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Bryce
June 22nd 08, 01:36 AM
Despite my ever-vigilant clan of indoor felines, I had been
visited regularly by mice. Evidence: mouse poop in one room
in the basement. I hated to do it, but I set several traps
in that room and kept the door closed. There seemed to be
an everlasting supply of rodents ... I caught one every week
or so for months and months. Really hated to kill them.

I took a guess as to where they were getting through the
foundation and sprinkled some (cat) urine-soaked litter
there. No further mousey visitors for a couple of years.
I add a bit of new litter to refresh the entree now and
then. It worked GREAT!

Until today. I discovered a mouse in one of my traps:
he was caught by just a bit of one front foot and trying
like mad to get free. I put mouse and trap into a box
and carried it outside where I set him/her free. I don't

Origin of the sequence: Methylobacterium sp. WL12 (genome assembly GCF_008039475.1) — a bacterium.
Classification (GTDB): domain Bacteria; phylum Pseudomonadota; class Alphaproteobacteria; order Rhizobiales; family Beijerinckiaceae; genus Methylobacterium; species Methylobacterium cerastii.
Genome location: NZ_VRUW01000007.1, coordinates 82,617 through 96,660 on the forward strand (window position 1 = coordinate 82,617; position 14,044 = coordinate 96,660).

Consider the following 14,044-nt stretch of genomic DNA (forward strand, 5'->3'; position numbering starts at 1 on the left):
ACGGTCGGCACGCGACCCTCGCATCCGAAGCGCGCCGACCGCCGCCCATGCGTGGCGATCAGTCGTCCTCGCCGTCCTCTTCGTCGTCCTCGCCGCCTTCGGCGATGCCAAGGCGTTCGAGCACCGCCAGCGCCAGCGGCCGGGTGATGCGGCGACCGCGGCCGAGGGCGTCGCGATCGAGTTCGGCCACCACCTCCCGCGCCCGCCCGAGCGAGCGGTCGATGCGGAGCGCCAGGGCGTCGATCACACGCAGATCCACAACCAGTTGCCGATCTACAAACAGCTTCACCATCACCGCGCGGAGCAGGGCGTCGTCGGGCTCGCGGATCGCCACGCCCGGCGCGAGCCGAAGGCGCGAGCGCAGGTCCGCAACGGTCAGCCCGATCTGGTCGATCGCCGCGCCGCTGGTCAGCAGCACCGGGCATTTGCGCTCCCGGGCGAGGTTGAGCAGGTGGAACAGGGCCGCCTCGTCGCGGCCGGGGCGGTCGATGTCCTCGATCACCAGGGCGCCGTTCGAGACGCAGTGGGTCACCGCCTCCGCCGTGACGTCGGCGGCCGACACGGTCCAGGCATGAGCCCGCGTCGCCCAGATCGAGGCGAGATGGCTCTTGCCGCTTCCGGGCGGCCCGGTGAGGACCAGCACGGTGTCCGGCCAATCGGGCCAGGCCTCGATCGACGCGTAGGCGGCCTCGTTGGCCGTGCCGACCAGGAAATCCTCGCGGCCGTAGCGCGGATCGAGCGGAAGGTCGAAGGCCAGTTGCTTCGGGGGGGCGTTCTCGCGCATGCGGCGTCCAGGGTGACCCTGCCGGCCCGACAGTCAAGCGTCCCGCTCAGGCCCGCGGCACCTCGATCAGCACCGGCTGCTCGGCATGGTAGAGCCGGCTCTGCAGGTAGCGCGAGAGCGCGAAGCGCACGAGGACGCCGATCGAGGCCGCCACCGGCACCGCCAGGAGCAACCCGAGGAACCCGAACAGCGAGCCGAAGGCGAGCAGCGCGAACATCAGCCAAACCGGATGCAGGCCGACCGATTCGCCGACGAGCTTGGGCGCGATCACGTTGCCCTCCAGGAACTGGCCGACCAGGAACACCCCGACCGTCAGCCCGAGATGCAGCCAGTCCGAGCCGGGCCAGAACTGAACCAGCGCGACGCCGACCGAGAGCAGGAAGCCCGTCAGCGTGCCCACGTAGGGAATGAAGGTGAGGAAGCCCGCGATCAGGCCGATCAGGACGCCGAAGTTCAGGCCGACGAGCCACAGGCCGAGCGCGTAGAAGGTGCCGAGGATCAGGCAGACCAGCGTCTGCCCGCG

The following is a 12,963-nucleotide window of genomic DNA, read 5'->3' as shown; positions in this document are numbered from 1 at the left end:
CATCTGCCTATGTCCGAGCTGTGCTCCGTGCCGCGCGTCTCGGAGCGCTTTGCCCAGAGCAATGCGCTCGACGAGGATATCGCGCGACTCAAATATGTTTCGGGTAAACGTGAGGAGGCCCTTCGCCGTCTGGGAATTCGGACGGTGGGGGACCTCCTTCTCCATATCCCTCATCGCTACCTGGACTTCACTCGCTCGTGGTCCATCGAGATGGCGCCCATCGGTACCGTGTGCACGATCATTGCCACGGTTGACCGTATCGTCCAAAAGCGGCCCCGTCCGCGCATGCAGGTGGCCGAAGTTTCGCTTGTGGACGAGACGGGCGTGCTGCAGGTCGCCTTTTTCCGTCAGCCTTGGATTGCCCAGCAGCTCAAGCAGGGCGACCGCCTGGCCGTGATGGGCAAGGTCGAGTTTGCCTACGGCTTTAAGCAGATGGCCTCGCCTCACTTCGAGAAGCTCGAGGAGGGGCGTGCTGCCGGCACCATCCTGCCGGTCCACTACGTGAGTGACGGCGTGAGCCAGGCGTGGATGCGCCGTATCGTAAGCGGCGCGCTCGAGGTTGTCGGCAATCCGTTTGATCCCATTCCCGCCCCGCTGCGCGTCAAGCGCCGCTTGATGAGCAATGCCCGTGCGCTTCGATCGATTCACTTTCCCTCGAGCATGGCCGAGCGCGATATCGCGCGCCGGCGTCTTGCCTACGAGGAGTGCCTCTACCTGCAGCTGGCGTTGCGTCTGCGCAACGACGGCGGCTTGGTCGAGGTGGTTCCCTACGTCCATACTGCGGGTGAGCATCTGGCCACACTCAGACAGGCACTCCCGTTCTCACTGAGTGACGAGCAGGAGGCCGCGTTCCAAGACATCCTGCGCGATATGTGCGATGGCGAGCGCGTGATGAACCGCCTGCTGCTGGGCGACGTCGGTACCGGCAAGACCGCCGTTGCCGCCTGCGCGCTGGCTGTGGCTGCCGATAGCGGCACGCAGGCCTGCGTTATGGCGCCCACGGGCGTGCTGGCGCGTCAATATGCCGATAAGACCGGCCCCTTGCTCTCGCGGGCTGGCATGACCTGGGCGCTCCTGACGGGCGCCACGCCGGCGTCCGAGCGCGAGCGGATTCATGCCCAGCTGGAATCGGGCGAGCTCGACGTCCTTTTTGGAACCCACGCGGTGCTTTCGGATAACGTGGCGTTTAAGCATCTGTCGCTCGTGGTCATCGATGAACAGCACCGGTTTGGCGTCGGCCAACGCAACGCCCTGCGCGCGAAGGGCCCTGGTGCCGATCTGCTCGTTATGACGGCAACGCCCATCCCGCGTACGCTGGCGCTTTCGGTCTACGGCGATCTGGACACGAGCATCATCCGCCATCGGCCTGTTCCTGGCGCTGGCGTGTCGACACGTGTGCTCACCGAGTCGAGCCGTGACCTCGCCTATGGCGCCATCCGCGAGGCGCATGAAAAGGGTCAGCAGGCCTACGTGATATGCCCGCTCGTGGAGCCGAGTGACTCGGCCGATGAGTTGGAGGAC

know whether he'll survive. Also don't know whether he
is smart enough to NOT come back.

Other than moving away, what else can I do to avoid
further executions? This latest one was really cute.

Bryce

MaryL
June 22nd 08, 03:28 AM
"Bryce" > wrote in message
...
> Despite my ever-vigilant clan of indoor felines, I had been
> visited regularly by mice. Evidence: mouse poop in one room
> in the basement. I hated to do it, but I set several traps
> in that room and kept the door closed. There seemed to be
> an everlasting supply of rodents ... I caught one every week
> or so for months and months. Really hated to kill them.
>
> I took a guess as to where they were getting through the
> foundation and sprinkled some (cat) urine-soaked litter
> there. No further mousey visitors for a couple of years.
> I add a bit of new litter to refresh the entree now and
> then. It worked GREAT!
>
> Until today. I discovered a mouse in one of my traps:
> he was caught by just a bit of one front foot and trying
> like mad to get free. I put mouse and trap into a box
> and carried it outside where I set him/her free. I don't
> know whether he'll survive. Also don't know whether he
> is smart enough to NOT come back.
>
> Other than moving away, what else can I do to avoid
> further executions? This latest one was really cute.
>
> Bryce

I grew up in a rural area of Ohio. We lived in a very old, traditional farm
house -- and, of course, houses that old have lots of tiny cracks. Mice can